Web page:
• The fate of the ongoing indirect negotiations between Hamas and Israel, mediated by Qatar, Egypt, and the US, over a cease-fire deal that would release Israeli hostages held by Hamas and Palestinian prisoners in Israeli jails. If these negotiations prove successful, Hezbollah will also abide by the cease-fire agreement and there will be new momentum for the US to relaunch its mediation effort between Israel and Lebanon.

Follow: @rmslim

“Lavender” and mounting evidence of Israeli use of AI in target acquisition

Vincent Carchidi
Non-Resident Scholar

Vincent Carchidi
  • The Israel Defense Forces’ (IDF) intention to leverage machine learning and data science for accelerated target acquisition during conflicts has been explicit since at least 2019.

  • Its reported use of the artificial intelligence models “Lavender” and “The Gospel” in Gaza is consistent with heightened momentum for accelerated target acquisition aided by advanced technologies; although their use does not necessarily indicate greater accuracy in selecting targets.

The Israel Defense Forces (IDF) make no secret of their desire to acquire targets more efficiently. The General Staff Targeting Directorate was established in 2019 with the express purpose of linking data science and machine learning for target acquisition, spurred by concern that the Israeli Air Force faced a “shortage” of militarily valuable targets in previous conflicts. To that end, it was reported late last year that an artificial intelligence (AI) system called “Habsora” (in English, “The Gospel”) vastly accelerated the pace of target acquisition in Gaza during the Israel-Hamas war. The use of AI to assist in target acquisition does not necessarily indicate that the IDF is more accurately discriminating between combatants and non-combatants; but it does result in a heightened pace of Israeli target acquisition and subsequent military strikes, particularly if not slowed down by rigorous verification of such a system’s outputs. Yet there is no conclusive evidence that AI-assisted targeting was responsible for last week’s mistaken drone strike on a World Central Kitchen (WCK) humanitarian aid convoy.

Enter “Lavender,” another AI system reportedly used by the IDF in the early weeks of the Gaza war. In contrast to Habsora’s targeting of infrastructure, Lavender produces recommendations for individual targets for assassination, reportedly generating 37,000 possible targets during its peak usage. A separate automated system called “Where’s Daddy?” is used to track targeted individuals into their homes. The IDF has denied the use of AI in target acquisition, referring to Lavender as “a database whose purpose is to cross-reference intelligence sources. … This is not a list of confirmed military operatives eligible to attack.” The denial coincided with the WCK convoy bombing, but it is not immediately clear AI was involved in this mistaken drone strike. The IDF reports that the strike resulted from a “misclassification” of the WCK vehicles, but — granting that this is an accurate retelling — that explanation does not conclusively indicate the aforementioned systems were implicated. The Gospel is unlikely to have been used to acquire an individual target in a moving vehicle. Similarly, “Where’s Daddy?” tracks individuals into their homes and signals IDF personnel upon their entry, making its use in the convoy strike inconsistent with the reporting. There is, finally, insufficient publicly available data to determine whether Lavender is used to recommend operatives sought out by the IDF (which is not to say this is implausible).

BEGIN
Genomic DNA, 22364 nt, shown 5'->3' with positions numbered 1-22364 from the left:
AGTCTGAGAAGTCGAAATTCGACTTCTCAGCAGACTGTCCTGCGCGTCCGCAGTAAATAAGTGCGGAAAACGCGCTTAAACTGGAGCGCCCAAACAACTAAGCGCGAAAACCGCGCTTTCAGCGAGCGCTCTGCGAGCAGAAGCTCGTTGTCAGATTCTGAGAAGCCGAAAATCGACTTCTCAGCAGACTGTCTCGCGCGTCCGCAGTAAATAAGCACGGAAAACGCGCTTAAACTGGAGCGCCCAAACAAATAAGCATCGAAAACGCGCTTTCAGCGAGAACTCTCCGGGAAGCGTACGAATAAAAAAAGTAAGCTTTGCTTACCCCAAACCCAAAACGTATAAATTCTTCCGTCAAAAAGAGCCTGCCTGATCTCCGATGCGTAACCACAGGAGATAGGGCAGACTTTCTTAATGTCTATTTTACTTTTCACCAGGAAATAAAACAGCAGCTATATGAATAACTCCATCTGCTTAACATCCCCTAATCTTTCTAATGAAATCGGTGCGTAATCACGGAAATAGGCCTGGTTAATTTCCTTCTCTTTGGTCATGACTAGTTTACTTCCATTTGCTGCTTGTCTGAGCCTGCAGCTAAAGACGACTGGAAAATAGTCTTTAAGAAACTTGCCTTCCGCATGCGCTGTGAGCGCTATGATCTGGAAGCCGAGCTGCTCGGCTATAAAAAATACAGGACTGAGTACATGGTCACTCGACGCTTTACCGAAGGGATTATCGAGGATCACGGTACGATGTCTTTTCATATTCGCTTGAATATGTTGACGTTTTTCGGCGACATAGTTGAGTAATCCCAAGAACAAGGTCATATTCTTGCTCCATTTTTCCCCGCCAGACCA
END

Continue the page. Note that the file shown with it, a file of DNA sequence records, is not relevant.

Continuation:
The above context notwithstanding, convergent evidence signifies that target acquisition by the Israeli military does regularly leverage machine learning algorithms. Most obviously, the IDF explicitly referenced Habsora online as an automated tool that produces recommendations for new targets. While automation does not necessarily equal AI, Lavender’s reported association of human-selected “features” in large volumes of data collected via Israeli mass surveillance networks — phone numbers, visual appearances, social media connections, etc. (and possibly some learned features) — with Hamas operatives makes machine learning a solid bet. Moreover, institutional momentum for accelerated target acquisition with the aid of AI and data science is consistent with the reporting. Add to this the sheer scale of the publicly observable early IDF bombing in Gaza in 2023 and the use of AI to rapidly generate new targets is plausible. (Importantly, Lavender’s sensitivity to these features is determined by humans who define what counts as an operative — a sensitivity that can be increased or decreased.)

This does not indicate that the accuracy of target acquisition increased. Nor does the available information decisively indicate that “Where’s Daddy?” leverages machine learning. Yet if the facts bear out, the use of these systems is consistent with heightened momentum for accelerated target acquisition within the IDF during conflicts.

Follow: @j_carchidi

Bill Clark/CQ-Roll Call, Inc via Getty Images